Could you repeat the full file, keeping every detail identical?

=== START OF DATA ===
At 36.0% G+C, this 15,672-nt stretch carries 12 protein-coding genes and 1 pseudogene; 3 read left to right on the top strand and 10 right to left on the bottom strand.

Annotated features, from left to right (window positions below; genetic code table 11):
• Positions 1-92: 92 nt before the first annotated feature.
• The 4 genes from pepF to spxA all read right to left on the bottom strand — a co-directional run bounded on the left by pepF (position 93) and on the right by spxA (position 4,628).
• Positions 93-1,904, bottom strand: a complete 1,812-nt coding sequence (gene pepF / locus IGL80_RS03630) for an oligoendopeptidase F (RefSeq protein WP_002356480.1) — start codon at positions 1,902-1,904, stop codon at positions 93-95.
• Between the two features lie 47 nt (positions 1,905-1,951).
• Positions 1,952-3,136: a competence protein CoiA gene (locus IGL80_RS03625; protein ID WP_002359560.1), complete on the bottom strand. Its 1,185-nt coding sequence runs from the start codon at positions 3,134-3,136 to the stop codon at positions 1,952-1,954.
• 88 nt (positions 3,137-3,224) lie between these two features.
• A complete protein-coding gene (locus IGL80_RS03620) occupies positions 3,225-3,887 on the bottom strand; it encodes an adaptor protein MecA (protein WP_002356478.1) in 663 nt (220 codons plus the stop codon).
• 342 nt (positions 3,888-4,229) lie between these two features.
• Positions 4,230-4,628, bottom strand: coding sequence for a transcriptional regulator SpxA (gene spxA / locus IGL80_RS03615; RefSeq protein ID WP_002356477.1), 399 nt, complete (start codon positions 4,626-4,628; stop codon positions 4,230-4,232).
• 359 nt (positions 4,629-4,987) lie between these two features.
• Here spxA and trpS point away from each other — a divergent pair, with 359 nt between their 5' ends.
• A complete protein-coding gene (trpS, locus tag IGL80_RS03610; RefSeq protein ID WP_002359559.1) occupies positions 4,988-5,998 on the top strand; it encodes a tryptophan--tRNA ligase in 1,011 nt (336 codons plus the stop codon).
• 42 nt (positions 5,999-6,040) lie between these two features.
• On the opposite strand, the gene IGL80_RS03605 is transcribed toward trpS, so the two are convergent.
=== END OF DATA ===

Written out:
At 36.0% G+C, this 15,672-nt stretch carries 12 protein-coding genes and 1 pseudogene; 3 read left to right on the top strand and 10 right to left on the bottom strand.

Annotated features, from left to right (window positions below; genetic code table 11):
• Positions 1-92: 92 nt before the first annotated feature.
• The 4 genes from pepF to spxA all read right to left on the bottom strand — a co-directional run bounded on the left by pepF (position 93) and on the right by spxA (position 4,628).
• Positions 93-1,904, bottom strand: a complete 1,812-nt coding sequence (gene pepF / locus IGL80_RS03630) for an oligoendopeptidase F (RefSeq protein WP_002356480.1) — start codon at positions 1,902-1,904, stop codon at positions 93-95.
• Between the two features lie 47 nt (positions 1,905-1,951).
• Positions 1,952-3,136: a competence protein CoiA gene (locus IGL80_RS03625; protein ID WP_002359560.1), complete on the bottom strand. Its 1,185-nt coding sequence runs from the start codon at positions 3,134-3,136 to the stop codon at positions 1,952-1,954.
• 88 nt (positions 3,137-3,224) lie between these two features.
• A complete protein-coding gene (locus IGL80_RS03620) occupies positions 3,225-3,887 on the bottom strand; it encodes an adaptor protein MecA (protein WP_002356478.1) in 663 nt (220 codons plus the stop codon).
• 342 nt (positions 3,888-4,229) lie between these two features.
• Positions 4,230-4,628, bottom strand: coding sequence for a transcriptional regulator SpxA (gene spxA / locus IGL80_RS03615; RefSeq protein ID WP_002356477.1), 399 nt, complete (start codon positions 4,626-4,628; stop codon positions 4,230-4,232).
• 359 nt (positions 4,629-4,987) lie between these two features.
• Here spxA and trpS point away from each other — a divergent pair, with 359 nt between their 5' ends.
• A complete protein-coding gene (trpS, locus tag IGL80_RS03610; RefSeq protein ID WP_002359559.1) occupies positions 4,988-5,998 on the top strand; it encodes a tryptophan--tRNA ligase in 1,011 nt (336 codons plus the stop codon).
• 42 nt (positions 5,999-6,040) lie between these two features.
• On the opposite strand, the gene IGL80_RS03605 is transcribed toward trpS, so the two are convergent.